Eh. Probably 2.5 stars? I didn't really get the point of this. I didn't get why I was supposed to care about Andy or Emily. Their husbands are bland.Eh. Probably 2.5 stars? I didn't really get the point of this. I didn't get why I was supposed to care about Andy or Emily. Their husbands are bland. Miranda isn't scary like she's supposed to be. (I guess the "revenge" part of the title is what Miranda does in the last 20 pages of the book, but even that was kind of rushed and not at all Miranda-esque.)
I think this is an example of when the first book by itself is excellent, and that whole story should just be closed and left alone. Bleh. That's my overall feeling. It wasn't terrible, it was just bleh....more
My Kindle tells me I'm 34% in. This is Lancaster's worst work to date, so far. Lissy is so awful that I'm having trouble liking anything about the booMy Kindle tells me I'm 34% in. This is Lancaster's worst work to date, so far. Lissy is so awful that I'm having trouble liking anything about the book. It's just... mean.
On finishing... I really only liked the last 10-15% of the book, when things turned nicer. At that point it felt rushed and extra contrived. This wasn't a good experiment for my otherwise favorite writer....more
In general, I have a bit of a problem with Christian fiction of the romance/chick-lit variety. I get tired of the wooden, stereotypical characters, thIn general, I have a bit of a problem with Christian fiction of the romance/chick-lit variety. I get tired of the wooden, stereotypical characters, the unrealistic holiness, and the too-good-to-be-true heartthrob. (And let’s not even get started on that other creature, Amish fiction. Ugh.) So I’ve vowed a hundred times that I’ll never read Christian romance/chick-lit again. Well, let’s just say I’m very glad I broke my own rule with this one.
I puffy cartoon hearts adored this book. I know, that doesn’t sound very professional or Book Reviewer-ish, but it’s true. Start to finish, every single word, I loved Save the Date.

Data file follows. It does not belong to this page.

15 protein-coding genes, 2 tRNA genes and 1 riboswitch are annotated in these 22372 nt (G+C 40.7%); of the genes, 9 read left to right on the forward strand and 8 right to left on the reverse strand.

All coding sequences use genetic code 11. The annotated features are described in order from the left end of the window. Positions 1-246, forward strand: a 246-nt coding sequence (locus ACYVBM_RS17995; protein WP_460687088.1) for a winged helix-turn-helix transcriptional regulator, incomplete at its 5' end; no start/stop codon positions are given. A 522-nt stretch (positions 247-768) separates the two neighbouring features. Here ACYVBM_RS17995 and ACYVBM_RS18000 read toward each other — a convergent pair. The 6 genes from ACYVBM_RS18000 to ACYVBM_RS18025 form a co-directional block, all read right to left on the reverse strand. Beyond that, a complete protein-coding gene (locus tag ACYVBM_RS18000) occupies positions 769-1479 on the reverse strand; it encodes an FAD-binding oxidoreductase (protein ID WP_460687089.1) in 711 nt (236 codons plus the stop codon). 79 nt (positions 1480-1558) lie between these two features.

Lucy has had some hard knocks in her life. She grew up poor, the only child of a house-cleaning single mom. She worked her way through college and has been on her own since her mother’s death. She lives in Charleston, South Carolina, and runs Saving Grace, a home for young women who have aged-out of the foster system but still aren’t quite ready to be out on their own. Her best-friends are a group of self-described science fiction nerds. Things seem to be going okay for Lucy. She’d been dating Matt, a reliable but boring accountant. Just when Lucy thought Matt would propose to her, he broke up with her and moved away.
Fast-forward and Saving Grace loses most of its funding. Lucy is lonely and worried about Saving Grace, wondering how she’s going to keep it all afloat. But then Alex Sinclair comes along. He’s an old classmate from Lucy’s childhood, a former NFL quarterback, and a congressional hopeful. He also happens to be irrevocably tied to the foundation that’s just cut Lucy’s funding.
What happens next seems implausible but is completely believable in the hands of Jenny B. Jones and her gift for storytelling. And I’m not going to tell you what that something is, because the book is so good you should read it yourself. It’s often laugh-out-loud funny, incredibly sweet and endearing, and more than just a little romantic.
What I love the most about Jones’ writing is her characters. She has quite a knack for creating fully-formed folks you think you could know. I want to be friends with Lucy. I want her to be real! And call me crazy, but I had a hard time not picturing Eli Manning as Alex. I mean, come on.
Save the Date strikes that perfect balance between secular and Christian romance/chick-lit. It’s not profane as some secular offerings are, and it’s not at all sickly-sweet as some Christian ones are. It’s instead a delightful read full of delightful characters from an author whose other books I’ll now seek out and gobble up. ...more
Kat, Carla and Elise are all 45-year-old women who have been best friends since childhood. They're reaching middle ageAnother win from First Reads! :)
Kat, Carla and Elise are all 45-year-old women who have been best friends since childhood. They're reaching middle age, and in different ways, all their lives get turned upside down. There are some funny scenes and some touching scenes, and there are also a few obvious plot points that are easy to see before they come. I was expecting it to be crass in sexuality and language, and I was pleasantly surprised to find out that it wasn't. I guess this is "grown-up chick lit." Overall, I enjoyed it, and I'm interested in reading more from this author who I hadn't heard of before this book. Discovering new authors to read is one thing I really like about First Reads!...more